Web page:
I confess that I saved all my books from when I was a young girl. One of the common traits of girls with autism is that they read fiction at an insane rate. The only person I know who has read as many young adult novels as I have, in fact, is my friend Melissa, who also has autism.
So I have a stash in the back of my kids’ closet of the books. I started giving away the girl books when I realized they were never going to read about ballerinas. But I still have a bunch.
Except it’s clear that my sons are not interested. Given the choice, they’ll always pick a graphic novel. At first I thought they were lazy readers. But my older son reads almost as obsessively as I do, so clearly he is not lazy.
I was relieved to read research from Jeremy Short at University of Oklahoma who finds that students learn more effectively from graphic novels than from traditional textbooks. This gave me the confidence to buy history books as graphic novels, and the new, A Wrinkle in Time graphic novel. (Which, by the way, got a nice review in the New York Times.)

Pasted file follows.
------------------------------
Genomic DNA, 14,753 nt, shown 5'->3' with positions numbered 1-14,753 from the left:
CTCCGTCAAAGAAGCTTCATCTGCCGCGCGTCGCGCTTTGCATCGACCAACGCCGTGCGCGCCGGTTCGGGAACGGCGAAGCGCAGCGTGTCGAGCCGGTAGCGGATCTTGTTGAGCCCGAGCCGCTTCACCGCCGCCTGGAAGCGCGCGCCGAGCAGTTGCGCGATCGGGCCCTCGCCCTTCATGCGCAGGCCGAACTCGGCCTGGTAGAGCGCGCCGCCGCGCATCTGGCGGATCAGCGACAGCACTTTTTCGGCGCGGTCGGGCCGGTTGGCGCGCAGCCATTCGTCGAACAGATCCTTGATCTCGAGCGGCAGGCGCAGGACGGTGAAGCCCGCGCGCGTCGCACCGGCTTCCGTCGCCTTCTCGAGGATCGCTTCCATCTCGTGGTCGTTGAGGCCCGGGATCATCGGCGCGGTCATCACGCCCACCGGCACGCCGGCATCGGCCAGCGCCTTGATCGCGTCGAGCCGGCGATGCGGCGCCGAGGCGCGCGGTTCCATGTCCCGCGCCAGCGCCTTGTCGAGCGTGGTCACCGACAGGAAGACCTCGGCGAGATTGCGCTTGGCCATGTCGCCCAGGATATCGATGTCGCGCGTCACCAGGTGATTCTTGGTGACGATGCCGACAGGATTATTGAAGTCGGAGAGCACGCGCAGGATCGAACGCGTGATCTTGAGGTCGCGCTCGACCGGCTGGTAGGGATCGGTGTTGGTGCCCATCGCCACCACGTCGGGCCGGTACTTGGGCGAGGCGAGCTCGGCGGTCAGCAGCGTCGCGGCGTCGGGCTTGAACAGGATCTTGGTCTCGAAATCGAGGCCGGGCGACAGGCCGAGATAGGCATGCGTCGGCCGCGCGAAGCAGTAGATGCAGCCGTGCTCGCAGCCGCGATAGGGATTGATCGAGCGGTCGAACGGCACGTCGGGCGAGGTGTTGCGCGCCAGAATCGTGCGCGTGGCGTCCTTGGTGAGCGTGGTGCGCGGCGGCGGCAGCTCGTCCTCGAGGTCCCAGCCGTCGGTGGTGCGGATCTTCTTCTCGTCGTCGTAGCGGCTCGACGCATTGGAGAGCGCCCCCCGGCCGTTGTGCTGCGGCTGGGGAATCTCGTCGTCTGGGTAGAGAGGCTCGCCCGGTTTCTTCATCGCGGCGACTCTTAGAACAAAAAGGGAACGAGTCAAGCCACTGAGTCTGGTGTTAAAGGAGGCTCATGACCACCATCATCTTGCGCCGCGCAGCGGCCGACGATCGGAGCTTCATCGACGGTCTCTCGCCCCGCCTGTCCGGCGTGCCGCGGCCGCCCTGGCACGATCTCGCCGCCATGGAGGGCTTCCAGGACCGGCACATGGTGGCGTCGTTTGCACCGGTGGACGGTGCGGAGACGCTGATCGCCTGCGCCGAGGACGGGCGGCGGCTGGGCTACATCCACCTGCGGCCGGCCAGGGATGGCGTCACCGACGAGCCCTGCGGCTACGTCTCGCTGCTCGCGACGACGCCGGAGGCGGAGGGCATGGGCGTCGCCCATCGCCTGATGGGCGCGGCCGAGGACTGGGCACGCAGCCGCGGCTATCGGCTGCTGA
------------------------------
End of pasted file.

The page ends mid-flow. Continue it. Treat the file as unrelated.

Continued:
I remember the discussion when Maus came out, that the Holocaust was too important a topic to be treated as a comic. And the same was said of Phoebe Glockers’s graphic novel which was a memoir of her disturbing childhood. So we have already established that we can cover deep and meaningful things in via graphic novels.
Now, I think, we are establishing that graphic novels are good for everything.
Many parents will have a hard time with this. Most of us imagined sharing our favorite books with our kids. But now that I think about it, I spent a lot of my childhood accepting gifts from well-meaning adults and then putting them on my bookshelf unread, forever.
There’s a reason most of you have never read Chaucer’s Canterbury Tales. They are great stories, they are just not told in your vernacular. Much of the pleasure of reading is seeing life reflected back to you in your vernacular.
You will say, in the comments, that we also read to expand our experience and our exposure to other times. But to that I say: then you should probably read Chaucer and let your kids read the graphic novel version of Ninjago or Babysitters Club or whatever else would not pass muster in the national curriculum.